In the Book of Judges we are introduced to a strong woman who is one of the judges over the tribes of Israel. Deborah was her name and she was a prophetess. The nation was being oppressed by the Canaanites so Deborah summoned a man named Barak to fight for their liberation. Barak showed her the utmost honor in his response, “If you will go with me, then I will go; but if you will not go with me, I will not go (Judges 4.8).”
Some people belittle Barak for not being “man enough,” but I think Barak was wise. We hear a lot of talk in Christian circles about manliness and so-called “biblical manhood.” Many churches function as if the women are barely present. When these people approach this text they find Barak to be a wimp. I think they are in error.
What I have learned from Barak is simple: when you know a woman worthy of honor who makes the world around her better the right thing to do is to respect her strength. Barak knew Deborah had proven herself as a woman worthy of respect and even submission. Deborah deserved to be understood this way.
When my wife gave me my ring on our wedding day it had an inscription in Hebrew from the Book of Ruth 1.16 which translates as, “Where you will go, I will go.” She did this very thing when the day after our honeymoon we packed our combined belongings, left California, and moved to Oregon so I could do the Th.M. program at Western Seminary. Today I am graduating.
Over the next several months we will be planning our transition. There are several options and many things to consider. One thing I know though is that I could not have done what I have done these last few years without my amazing, Deborah-like wife and like Barak I know it is wise to say, “If you will go with me, then I will go; but if you do not go with me, I will not go.” I am not saying this simply because we are married and we need to stay together. That is obvious. Rather, I am presenting this attitude back to the woman who told me, “Where you will go I will go.”
Over the last few years I have learned so much from my wife. She has given me insight into subjects related to family studies, ethnic studies, gender studies, human sexuality, and so many other areas that need to be understood as we proclaim the Gospel in an ever changing society. She has challenged me when I was ignorant (or even belligerent) making me a better thinker and more importantly a better person. When we moved to Oregon I didn’t consult her as I should have. I had never been a husband, but now that I have been one for almost three years I realize that to ignore her would be to ignore my most valuable resource.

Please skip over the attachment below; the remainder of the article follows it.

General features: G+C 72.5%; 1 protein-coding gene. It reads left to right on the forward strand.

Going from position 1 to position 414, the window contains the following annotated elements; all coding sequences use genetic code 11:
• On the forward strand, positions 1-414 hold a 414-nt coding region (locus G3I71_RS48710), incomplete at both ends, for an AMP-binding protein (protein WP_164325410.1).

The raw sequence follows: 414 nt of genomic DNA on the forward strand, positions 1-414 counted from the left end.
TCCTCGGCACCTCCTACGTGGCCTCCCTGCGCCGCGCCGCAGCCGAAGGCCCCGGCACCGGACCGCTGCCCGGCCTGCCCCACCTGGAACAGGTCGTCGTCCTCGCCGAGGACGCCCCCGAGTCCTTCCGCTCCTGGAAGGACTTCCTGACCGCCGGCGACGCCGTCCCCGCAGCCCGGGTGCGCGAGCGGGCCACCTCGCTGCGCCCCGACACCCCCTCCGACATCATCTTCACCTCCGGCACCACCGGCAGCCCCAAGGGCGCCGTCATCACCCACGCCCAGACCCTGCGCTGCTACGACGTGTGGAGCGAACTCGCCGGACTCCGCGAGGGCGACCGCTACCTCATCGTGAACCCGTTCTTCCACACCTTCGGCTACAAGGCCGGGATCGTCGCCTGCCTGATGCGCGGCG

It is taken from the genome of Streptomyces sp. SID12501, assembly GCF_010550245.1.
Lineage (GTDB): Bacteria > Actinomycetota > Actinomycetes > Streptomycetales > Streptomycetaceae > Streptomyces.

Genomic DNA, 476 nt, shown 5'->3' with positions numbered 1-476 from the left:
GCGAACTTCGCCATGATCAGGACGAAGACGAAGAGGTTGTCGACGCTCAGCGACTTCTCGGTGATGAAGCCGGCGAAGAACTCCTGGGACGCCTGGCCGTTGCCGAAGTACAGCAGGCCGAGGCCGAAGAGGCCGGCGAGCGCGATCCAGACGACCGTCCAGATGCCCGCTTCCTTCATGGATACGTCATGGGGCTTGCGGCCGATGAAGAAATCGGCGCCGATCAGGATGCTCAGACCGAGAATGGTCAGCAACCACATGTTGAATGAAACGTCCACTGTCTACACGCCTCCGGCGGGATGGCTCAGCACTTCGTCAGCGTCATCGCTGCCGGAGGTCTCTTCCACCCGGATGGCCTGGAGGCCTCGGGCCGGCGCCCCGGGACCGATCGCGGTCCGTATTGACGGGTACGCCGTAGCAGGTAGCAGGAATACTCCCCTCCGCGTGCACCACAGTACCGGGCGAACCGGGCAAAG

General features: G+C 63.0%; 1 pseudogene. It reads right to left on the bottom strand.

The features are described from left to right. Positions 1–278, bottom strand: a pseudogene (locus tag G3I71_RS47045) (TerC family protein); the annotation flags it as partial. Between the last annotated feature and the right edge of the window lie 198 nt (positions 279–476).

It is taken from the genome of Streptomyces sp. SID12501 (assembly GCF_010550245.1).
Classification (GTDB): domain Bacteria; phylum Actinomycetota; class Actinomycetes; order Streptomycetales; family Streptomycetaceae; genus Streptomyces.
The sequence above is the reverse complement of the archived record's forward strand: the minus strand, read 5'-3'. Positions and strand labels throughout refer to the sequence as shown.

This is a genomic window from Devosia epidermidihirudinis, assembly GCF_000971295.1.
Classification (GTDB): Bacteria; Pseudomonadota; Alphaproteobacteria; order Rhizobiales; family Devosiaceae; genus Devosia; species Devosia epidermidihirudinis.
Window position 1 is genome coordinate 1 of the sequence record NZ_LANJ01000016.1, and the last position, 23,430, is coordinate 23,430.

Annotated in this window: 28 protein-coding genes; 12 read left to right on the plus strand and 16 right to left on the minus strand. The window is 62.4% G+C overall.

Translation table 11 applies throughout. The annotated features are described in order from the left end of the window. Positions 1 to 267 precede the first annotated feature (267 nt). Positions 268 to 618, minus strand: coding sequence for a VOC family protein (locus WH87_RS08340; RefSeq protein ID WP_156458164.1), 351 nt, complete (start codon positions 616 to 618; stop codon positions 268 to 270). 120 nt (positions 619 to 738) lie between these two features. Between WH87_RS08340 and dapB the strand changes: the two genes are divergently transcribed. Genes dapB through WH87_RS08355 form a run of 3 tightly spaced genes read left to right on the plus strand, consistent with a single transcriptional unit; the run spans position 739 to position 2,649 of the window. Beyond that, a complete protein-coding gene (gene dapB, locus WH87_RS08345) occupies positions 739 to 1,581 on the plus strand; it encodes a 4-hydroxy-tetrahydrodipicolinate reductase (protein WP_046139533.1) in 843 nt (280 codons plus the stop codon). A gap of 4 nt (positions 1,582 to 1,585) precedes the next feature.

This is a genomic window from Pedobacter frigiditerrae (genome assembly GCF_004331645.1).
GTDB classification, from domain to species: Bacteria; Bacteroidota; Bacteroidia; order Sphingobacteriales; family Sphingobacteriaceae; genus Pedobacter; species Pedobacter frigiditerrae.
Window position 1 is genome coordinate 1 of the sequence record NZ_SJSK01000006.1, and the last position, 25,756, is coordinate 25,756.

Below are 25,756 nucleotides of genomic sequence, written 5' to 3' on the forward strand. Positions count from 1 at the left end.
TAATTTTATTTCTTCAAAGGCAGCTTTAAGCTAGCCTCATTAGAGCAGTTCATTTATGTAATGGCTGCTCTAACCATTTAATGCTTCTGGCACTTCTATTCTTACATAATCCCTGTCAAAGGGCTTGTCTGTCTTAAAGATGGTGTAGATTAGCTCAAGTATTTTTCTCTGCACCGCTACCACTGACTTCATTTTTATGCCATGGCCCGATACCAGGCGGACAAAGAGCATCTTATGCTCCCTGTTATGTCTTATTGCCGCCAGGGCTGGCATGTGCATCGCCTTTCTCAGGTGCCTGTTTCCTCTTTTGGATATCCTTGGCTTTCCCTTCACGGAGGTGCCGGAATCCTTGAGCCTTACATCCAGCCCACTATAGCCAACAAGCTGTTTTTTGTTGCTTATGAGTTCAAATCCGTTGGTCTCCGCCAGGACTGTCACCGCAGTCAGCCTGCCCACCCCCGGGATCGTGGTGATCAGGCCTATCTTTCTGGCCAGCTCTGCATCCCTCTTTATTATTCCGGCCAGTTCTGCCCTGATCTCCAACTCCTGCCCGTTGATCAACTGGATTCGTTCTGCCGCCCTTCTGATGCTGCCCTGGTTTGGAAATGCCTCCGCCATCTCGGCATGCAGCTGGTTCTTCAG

Miranda is my best friend. I know she has my best interest in mind. I love her so very much. I hope to show wisdom and growth at this stage in our lives by echoing the words of Barak by saying, “If you will go with me, then I will go.” As long as I have her support I know I have what I need. I am thankful for a wife who makes me a better person, who strengthens me, and whose beauty and love are unsurpassed. Truly, I am blessed.
Brian, first off, congratulations on graduating today! I know you’re going to do wonderful things for the Kingdom, whether as a writer, husband, or anything else you put your heart and mind in to.
Second of all, you sound like you have a great wife!
I’m getting married in May, and everything you’re saying hits home. I have never been a husband and I’m even now trying to learn to lead with her in mind – something that can be extremely hard. My studies seem to me often as the most important thing. Please Keep me in prayer that I have the strength to be as Barak.
I don’t say it enough, but I want to know that you’re a daily blessing to my life. You’re writings, believe it or not, have really, really influenced me.
Peace be with you in this journey.
YOU are a Blessed man! 🙂
Daniel you don’t speak woman, you will never speak woman, so don’t try it. You won’t be able to read her mind either. Just love her as she is. 🙂
Thank you! And yes, I do have a great wife. My only advice to you (since I haven’t been married very long) is that to be a good leader in the home you must often be a loving follower. Know your wife’s strengths and allow her to use her gifting.
Brian Fulthrop– the idea is not to learn to “speak woman.” It’s sad to be viewed as such a separate species that it’s impossible to communicate with us. I assure you, we are human, we hunger, we love, we bleed as you do. All we want is for you to listen to us, as you would want to be listened to– to hear our needs as you would want yours heard– to take into account our perspective as you would want yours taken into account. You know, that old “do unto others” thing?
I agree with Brian LePort about not always assuming you are to be the leader in every aspect of your lives. The Bible never says, “husbands lead your wives.” It says “husbands love your wives.” When she has the greater expertise or experience level, or when you are tired or sick, you need her. Your masculinity is not decreased by letting her be a co-leader of the family who sometimes takes the lead.
After thirty-two years of an ever-deepening similar discovery, I can attest that you have found wisdom that will permit you to do together what you could never do alone. Proverbs 31:10; Matthew 19:5
worgazer, it was just a joke. sorry if i offended.
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